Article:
Dayhoff: Stretch of Md. 75 to be dedicated to fallen local hero, Russel Milberry

Dayhoff: Stretch of Md. 75 to be dedicated to fallen local hero, Russel Milberry
Russel Edward Milberry, who was killed in Vietnam, will have a stretch of Md. 75 dedicated to him on Aug. 19.

On Monday, Aug. 19, Carroll County Del. Haven Shoemaker is hosting a sign dedication ceremony, where a portion of Md. 75 in Union Bridge will be dedicated to Army Private First Class Russel Edward Milberry.

For those not familiar, Milberry is a native son of Carroll County who is an American hero. He was a medical corpsman assigned to the 362nd Medical Battalion of the 101st Airborne Division in Vietnam. Milberry was a young, devoted Army soldier and role model to others. He served with honor.


Milberry was a resident of Union Bridge. Prior to being drafted, Milberry graduated from Francis Scott Key High School in 1966 and was working at the Westminster Shoe Company when he received his draft notice.

He was killed in action in Cu Chai, Quang Tri Province, Vietnam on Jan. 31, 1968, during the Battle of Quang Tri, when a bomb was dropped on the hospital in which he was a medic.

He was only 20 years old. He had just started his tour of duty on December 16, 1967. He was approximately a month and 15 days into his tour when he was killed — three days after his 20th birthday.

It is said that military personnel and first responders who are killed in action, die twice. Once as a result of their injuries and a second time the last time anyone remembers or says their name. It is important that we remember forever the sacrifice of Milberry and his family. It is important that Russel Edward Milberry live on forever in our hearts as an American hero.

Milberry was the fifth Carroll County resident killed in action in Vietnam. Born Jan. 28, 1948, he was the son of Robert S. and Ella Dora Milberry and brother of Mary, Jane, Esther, Regina, Cheryl, Joshua T., and Robert Jr.

He is also memorialized as one of the 19 names on the Carroll County Vietnam Memorial at the corner of Willis and Court Streets, in Westminster. The first person listed on the memorial was Ronald Kenny, February 1966. The last was Herbert Mulkey, Jr., March 1971. The deadliest year for Carroll County, and the war, was 1968, when Carroll County lost seven men to the memorial.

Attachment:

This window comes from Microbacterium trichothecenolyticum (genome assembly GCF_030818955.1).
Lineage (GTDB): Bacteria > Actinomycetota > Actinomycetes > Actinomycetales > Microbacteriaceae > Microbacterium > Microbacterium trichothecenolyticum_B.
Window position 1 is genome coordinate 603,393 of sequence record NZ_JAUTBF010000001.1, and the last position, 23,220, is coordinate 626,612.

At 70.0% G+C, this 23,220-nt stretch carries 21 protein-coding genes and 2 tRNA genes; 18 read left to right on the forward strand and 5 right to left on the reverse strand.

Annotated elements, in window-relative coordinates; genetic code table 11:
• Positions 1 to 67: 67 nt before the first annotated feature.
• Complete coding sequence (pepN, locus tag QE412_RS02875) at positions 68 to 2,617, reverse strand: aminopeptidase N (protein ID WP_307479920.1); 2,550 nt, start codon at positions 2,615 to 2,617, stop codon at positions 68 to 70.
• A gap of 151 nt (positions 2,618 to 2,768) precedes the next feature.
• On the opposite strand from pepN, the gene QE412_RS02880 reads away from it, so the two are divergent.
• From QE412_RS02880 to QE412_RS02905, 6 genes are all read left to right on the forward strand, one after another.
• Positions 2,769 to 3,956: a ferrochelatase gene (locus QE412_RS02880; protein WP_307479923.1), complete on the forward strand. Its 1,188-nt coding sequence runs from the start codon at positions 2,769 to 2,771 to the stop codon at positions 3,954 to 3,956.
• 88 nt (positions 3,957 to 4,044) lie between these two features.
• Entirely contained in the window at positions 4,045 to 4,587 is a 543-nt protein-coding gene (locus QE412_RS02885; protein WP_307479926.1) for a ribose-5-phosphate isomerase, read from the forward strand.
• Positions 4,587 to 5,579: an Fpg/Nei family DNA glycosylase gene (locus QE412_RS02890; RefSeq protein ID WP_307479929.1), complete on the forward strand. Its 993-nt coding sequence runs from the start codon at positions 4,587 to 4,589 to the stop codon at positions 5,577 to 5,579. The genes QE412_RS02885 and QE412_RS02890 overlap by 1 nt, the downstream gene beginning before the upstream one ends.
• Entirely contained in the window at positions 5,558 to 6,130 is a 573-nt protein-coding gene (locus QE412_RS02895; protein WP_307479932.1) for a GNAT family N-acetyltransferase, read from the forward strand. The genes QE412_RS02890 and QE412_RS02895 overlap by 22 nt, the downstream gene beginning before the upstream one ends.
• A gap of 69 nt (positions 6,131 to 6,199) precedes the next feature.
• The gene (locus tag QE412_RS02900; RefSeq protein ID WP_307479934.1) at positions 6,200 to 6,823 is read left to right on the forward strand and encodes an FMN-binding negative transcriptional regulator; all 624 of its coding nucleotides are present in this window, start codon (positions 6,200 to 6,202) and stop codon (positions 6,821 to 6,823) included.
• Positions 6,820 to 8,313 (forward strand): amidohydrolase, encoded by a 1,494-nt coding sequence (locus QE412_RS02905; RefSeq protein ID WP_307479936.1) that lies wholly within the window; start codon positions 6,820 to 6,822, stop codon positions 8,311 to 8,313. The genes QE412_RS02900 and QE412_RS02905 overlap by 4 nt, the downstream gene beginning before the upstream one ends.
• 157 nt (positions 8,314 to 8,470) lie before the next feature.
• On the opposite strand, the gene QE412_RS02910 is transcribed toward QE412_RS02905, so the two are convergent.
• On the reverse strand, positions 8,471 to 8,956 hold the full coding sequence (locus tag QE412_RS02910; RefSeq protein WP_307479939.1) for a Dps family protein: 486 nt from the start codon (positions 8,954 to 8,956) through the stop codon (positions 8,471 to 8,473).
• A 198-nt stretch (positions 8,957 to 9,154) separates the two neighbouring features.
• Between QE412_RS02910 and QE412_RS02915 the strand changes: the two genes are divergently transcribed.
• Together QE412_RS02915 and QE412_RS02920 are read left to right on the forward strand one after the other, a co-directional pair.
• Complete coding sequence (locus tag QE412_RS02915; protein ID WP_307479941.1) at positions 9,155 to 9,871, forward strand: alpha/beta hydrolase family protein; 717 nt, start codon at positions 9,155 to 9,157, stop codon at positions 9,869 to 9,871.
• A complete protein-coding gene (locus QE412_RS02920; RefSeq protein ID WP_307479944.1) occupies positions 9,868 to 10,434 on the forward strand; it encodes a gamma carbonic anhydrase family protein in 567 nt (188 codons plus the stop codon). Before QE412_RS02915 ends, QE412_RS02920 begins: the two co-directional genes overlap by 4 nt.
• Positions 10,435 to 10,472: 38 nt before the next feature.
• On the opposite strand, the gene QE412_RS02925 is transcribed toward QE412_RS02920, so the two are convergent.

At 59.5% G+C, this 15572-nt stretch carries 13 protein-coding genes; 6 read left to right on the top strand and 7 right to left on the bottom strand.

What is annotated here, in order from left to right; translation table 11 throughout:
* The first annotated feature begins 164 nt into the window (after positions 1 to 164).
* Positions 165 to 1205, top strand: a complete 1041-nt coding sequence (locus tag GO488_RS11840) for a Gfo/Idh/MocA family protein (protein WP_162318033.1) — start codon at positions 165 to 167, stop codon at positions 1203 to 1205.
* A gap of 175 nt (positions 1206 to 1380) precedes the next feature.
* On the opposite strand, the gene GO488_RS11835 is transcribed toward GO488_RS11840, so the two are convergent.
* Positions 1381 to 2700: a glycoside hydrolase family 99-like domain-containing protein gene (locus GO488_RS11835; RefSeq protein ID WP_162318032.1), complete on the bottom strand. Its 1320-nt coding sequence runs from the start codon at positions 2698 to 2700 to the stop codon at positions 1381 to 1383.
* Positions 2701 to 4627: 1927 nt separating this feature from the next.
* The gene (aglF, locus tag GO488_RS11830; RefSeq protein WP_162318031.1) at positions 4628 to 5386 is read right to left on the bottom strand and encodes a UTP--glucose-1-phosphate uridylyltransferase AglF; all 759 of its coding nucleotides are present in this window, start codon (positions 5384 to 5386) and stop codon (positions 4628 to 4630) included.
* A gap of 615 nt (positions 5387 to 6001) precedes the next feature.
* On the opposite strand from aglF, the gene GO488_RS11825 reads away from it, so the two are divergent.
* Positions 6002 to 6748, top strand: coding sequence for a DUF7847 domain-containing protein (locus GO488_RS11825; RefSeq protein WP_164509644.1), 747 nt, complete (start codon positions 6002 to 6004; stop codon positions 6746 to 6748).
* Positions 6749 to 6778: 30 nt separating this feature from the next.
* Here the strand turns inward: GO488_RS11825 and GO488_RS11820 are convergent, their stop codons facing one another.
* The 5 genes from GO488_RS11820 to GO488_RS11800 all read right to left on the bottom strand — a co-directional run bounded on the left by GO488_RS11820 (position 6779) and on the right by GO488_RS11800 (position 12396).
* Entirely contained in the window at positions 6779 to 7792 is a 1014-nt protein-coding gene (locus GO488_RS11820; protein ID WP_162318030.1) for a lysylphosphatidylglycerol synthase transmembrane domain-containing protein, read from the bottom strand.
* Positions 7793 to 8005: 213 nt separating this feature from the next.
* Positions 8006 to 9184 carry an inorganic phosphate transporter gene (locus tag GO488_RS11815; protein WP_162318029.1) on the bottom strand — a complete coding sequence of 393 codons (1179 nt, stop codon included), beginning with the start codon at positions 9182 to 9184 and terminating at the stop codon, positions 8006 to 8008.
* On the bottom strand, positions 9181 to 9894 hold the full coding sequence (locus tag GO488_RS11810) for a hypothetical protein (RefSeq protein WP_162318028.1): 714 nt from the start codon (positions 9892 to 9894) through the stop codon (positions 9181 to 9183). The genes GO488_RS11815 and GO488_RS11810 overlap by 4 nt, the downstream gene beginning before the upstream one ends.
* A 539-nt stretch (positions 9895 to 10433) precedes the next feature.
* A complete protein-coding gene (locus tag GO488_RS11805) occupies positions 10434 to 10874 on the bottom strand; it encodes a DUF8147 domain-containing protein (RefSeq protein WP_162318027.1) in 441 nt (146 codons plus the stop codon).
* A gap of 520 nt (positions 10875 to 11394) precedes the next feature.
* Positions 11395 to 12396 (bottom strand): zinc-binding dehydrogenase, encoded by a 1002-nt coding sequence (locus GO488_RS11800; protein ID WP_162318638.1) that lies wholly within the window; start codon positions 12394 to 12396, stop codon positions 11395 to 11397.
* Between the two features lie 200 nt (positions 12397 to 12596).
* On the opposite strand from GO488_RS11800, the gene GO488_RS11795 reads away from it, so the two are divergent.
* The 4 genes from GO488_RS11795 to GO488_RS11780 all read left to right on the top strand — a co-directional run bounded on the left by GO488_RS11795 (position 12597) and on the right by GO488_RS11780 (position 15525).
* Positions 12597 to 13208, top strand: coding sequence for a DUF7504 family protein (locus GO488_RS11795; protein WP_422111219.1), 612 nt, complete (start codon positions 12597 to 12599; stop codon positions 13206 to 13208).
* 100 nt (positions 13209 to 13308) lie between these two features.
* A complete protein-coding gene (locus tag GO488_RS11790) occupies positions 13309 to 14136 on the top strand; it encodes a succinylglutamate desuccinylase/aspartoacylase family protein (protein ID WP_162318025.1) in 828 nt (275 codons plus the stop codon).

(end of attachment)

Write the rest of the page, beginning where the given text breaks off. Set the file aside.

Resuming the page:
The memorial was dedicated on May 28, 1990. Ever since that year a small group of us gathers there, right after the Westminster Memorial Day ceremonies at the Westminster Cemetery, to remember those who made the ultimate sacrifice in Vietnam. We pay homage to our loved ones from Carroll County, and tell their stories for them. We try to give them a voice.

Over 2.7 million Americans served in the Vietnam War. The average age was 19. Of that number, 300,000 were wounded in action, and 75,000 were disabled. It has been estimated that almost 5 million military personnel and civilians, from all sides, lost their life in the Vietnam War.

There were 1,046 Marylanders who made the ultimate sacrifice in the Vietnam War. There are over 58,200 names listed on the Vietnam Memorial Wall in Washington.

In 1968 there weren’t too many friendly places to be in Vietnam. Quảng Trị, where Milberry was killed, is the northernmost province of South Vietnam. It borders North Vietnam to the north, and Laos to the west, north of the former imperial capital of Huế, adjacent to the DMZ – the demilitarized zone – the border, at the time, between North and South Vietnam; and the site of the Battle of Khe Sanh, Jan. 21 through April 8, 1968, and over 10,000 casualties.

Quang Tri Province is just above Thua Thien Province. Quang Nam is just below Thua Thien Province, where the ancient capital of Hue was located, and the site of intense fighting during the Tet offensive of 1968, in which there was a total of over 125,000 casualties by all sides of the conflict.

Setting aside a day to commemorate fallen heroes is noble and important, but for many of us, our country’s veterans are not cold statistics relegated to memorization and obligatory ceremonies at scheduled times of the year.

They are not just names on a cold black piece of granite. They’re all young men and who loved and were loved, who laughed and cried, and had their dreams and bright futures cut short so we could have ours.

As strangers recite numbers, historical facts and statistics, I say a prayer for our country and all the folks like Russel Milberry, who have protected us in the past.


The event will be Monday, Aug. 19 at approximately 5:15 p.m. at the Union Bridge VFW at 115 Penrose St., Union Bridge.

Kevin Dayhoff writes from Westminster. His Time Flies column appears every Sunday. Email him at